Solar regulators or solar charge controllers are a very important part of a Solar solution. This is the link between Solar panels and the Deep Cycle Solar batteries.
In order to understand the importance of the regulator and the differences of same, it is firstly important to understand the characteristics of a Solar Panel.
A solar panel is sold on a rating. I.e 100 Watt panel. On the solar panel will be specifications as follows:
These are the ratings of the solar panels at what is referred to as STC-
The Solar Panel cannot deliver 22V and 9A at the same time (When 22V I=0 or When I=9A V=0) , if the Solar panel is connected to a battery which is for instance flat and at 11V, the Panels voltage will drop to 11V and it will try to put maximum current into the battery which is 9A. But this is not the optimum power ability of the panel.. and as the battery become fuller charged ..the less power the panel would deliver. There is an optimum point of loading at which the Panels voltage and current reach a point where the Panels actually deliver is maximum power…this is typically around the point of around 70% of the open circuit voltage and or 70% of the Short circuit current. See Graph below
In short you must understand there is a lot of variables which influence the working and performance of a Solar panel, Sun Intensity, Panel angle, Panel temperature, State of the deep cycle battery etc.
Fig 1 -
At first the” primitive” solar regulators were simple units with a relay control. One would for example have a 12V battery, connected to a 12V solar panel and basically a switch (relay) in between. The solar panel would charge the deep cycle battery to a certain preset voltage – ie 14.5V. When it reached this point, the solar regulator will disconnect the Solar Panel and no further be connected to the Solar Panel-
Figure 2 Old Type solar regulator-
The next “generation” of solar Regulators which came out was much more intelligent in the way they referred to as PWM solar regulators. PWM stands for PULSE WIDTH MODULATION. The concept is however the same as per discussion above, but instead of disconnecting the solar panel from the solar deep cycel battery, it will switch the solar panel very fast at a high frequency but with small pulses and as the battery get closer to the rated voltage, the pulses with narrow (PULSE WIDTH will reduce” ) to such level in order to maintain the solar deep cycle battery at the required voltage. From a normal multimeter it would seem as if the voltage are straight just DC, but is fact is fast switching pulses feeding the battery. The fats switching had various other advantages to the solar deep cycle battery, the PWM would also “move” the sulfate around a bit etc. This was a good improvement on solar regulators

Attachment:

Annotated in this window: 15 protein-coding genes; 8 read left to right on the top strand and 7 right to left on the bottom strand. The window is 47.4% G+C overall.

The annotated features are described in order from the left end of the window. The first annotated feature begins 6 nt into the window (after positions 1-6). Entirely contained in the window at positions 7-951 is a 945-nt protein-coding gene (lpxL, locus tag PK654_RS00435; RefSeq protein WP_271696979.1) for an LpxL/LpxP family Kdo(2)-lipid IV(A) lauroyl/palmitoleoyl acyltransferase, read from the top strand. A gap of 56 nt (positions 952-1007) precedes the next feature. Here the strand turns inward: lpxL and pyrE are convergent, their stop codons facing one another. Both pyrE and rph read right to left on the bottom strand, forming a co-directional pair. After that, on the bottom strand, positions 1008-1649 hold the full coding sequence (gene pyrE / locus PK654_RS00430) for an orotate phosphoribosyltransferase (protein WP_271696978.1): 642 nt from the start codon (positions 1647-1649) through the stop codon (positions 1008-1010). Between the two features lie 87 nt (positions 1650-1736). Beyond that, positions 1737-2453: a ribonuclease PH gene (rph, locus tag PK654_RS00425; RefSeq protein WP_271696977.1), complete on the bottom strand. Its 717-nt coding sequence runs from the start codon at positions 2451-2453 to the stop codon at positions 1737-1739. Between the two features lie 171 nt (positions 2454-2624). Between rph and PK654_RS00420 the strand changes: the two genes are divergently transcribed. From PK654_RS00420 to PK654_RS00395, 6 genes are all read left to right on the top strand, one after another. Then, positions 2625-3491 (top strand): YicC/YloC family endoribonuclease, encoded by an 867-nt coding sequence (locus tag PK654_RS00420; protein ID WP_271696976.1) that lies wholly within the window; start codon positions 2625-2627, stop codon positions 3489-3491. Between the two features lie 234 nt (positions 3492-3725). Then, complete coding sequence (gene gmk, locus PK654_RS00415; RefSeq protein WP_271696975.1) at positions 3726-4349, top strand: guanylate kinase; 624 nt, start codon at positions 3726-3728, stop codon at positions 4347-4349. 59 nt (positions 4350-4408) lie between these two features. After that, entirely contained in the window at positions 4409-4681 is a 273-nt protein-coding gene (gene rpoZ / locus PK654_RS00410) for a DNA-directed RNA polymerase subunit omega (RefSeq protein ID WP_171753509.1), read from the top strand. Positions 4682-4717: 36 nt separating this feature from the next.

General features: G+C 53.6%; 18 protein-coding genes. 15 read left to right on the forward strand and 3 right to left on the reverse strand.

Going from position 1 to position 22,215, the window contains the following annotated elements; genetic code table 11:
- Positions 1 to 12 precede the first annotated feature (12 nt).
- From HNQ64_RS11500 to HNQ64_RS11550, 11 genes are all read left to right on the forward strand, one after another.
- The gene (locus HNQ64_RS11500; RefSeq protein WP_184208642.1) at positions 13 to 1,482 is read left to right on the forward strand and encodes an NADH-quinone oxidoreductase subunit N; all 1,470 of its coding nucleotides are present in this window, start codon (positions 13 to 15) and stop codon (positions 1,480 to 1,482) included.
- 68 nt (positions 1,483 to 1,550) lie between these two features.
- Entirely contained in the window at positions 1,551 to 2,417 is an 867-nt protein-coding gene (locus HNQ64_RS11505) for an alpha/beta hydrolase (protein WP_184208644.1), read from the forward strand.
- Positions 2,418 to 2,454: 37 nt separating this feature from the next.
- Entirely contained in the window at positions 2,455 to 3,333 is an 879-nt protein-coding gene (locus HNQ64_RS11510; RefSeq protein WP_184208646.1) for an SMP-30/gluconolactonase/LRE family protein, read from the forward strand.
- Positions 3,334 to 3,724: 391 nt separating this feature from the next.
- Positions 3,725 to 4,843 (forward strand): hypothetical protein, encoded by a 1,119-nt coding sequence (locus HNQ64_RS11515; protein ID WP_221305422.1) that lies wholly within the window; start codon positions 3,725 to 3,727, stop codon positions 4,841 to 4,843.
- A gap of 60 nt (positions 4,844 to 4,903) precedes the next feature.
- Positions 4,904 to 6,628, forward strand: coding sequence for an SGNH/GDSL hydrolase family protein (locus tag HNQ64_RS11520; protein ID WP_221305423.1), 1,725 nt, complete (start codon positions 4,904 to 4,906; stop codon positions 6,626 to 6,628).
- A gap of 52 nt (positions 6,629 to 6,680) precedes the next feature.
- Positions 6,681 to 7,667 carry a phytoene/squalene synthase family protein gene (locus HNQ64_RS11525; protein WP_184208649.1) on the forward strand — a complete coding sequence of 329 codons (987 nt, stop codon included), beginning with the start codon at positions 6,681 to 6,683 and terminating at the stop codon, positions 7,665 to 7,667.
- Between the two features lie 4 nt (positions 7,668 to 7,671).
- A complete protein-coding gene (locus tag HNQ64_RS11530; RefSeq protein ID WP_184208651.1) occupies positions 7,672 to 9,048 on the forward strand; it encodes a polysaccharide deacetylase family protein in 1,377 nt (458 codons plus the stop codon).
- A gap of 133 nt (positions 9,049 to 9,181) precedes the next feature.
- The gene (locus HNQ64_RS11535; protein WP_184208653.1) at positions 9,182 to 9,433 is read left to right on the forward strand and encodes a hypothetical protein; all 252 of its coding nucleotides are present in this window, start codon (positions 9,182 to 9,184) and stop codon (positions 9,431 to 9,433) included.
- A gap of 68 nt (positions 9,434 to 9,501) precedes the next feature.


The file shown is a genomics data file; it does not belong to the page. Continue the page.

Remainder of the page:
Figure 3 PWM Controlled Switch solar regulator
A few years ago a few companies such a Outback, Morning Star and later Victron various others, started with the manufacture of a new generation of solar regulators called MPPT-
MPPT solar regulators allow us a variety of options. Let me explain the concept. A MPPT solar regulator – as the name says it tracks the maximum power point of the Solar Panel array. The unit is fitted like a regulator between the panels and the batteries; the MPPT will always LOAD the solar Panel and charge the deep cycle battery in such a way that the power drawn from the Solar Panel is optimum. It will always work at the Maximum power point of the Solar panel, independent of the actual Sun Intensity, or the Panel temperature or even the Angle or partial shading. MPPT solar regulator come with various methodology op working, but the more advanced units actually use a logarithm which actively always searches for the optimum power point in real time.
However in order to make use of a MPPT solar regulator, the Solar Panel voltages have to be higher than the battery voltage-
The MPPT solar regulators are usually designed to be able to go to a much higher input voltage, ie 75V 100V or 150V, for instance if you using 12V panels, you can now put 6 panels in series..etc. Unfortunately the technology also comes at a price as they are more expensive than normal PWM or Switch solar regulators, but if you compare the energy advantage and installation simplification which is bring, the advantages outweighs the cost – although I personally think they still too expensive.
MPPT also have limits and practical applications and the efficiency graph is not linear, as the transfer of power between the solar Panels and the solar battery is still done by an Electronic stepdown converter with limitations. I.e. as per Figure 4, if you do connect a system such as that 100V to 12V, the efficiency of the MPPT is only around 85-
Figure 4 MPPT Solar regulator , the way of connecting the Solar panels
Copyright : Dr Gawie van der Merwe ; PlanMyPower (PTY) Ltd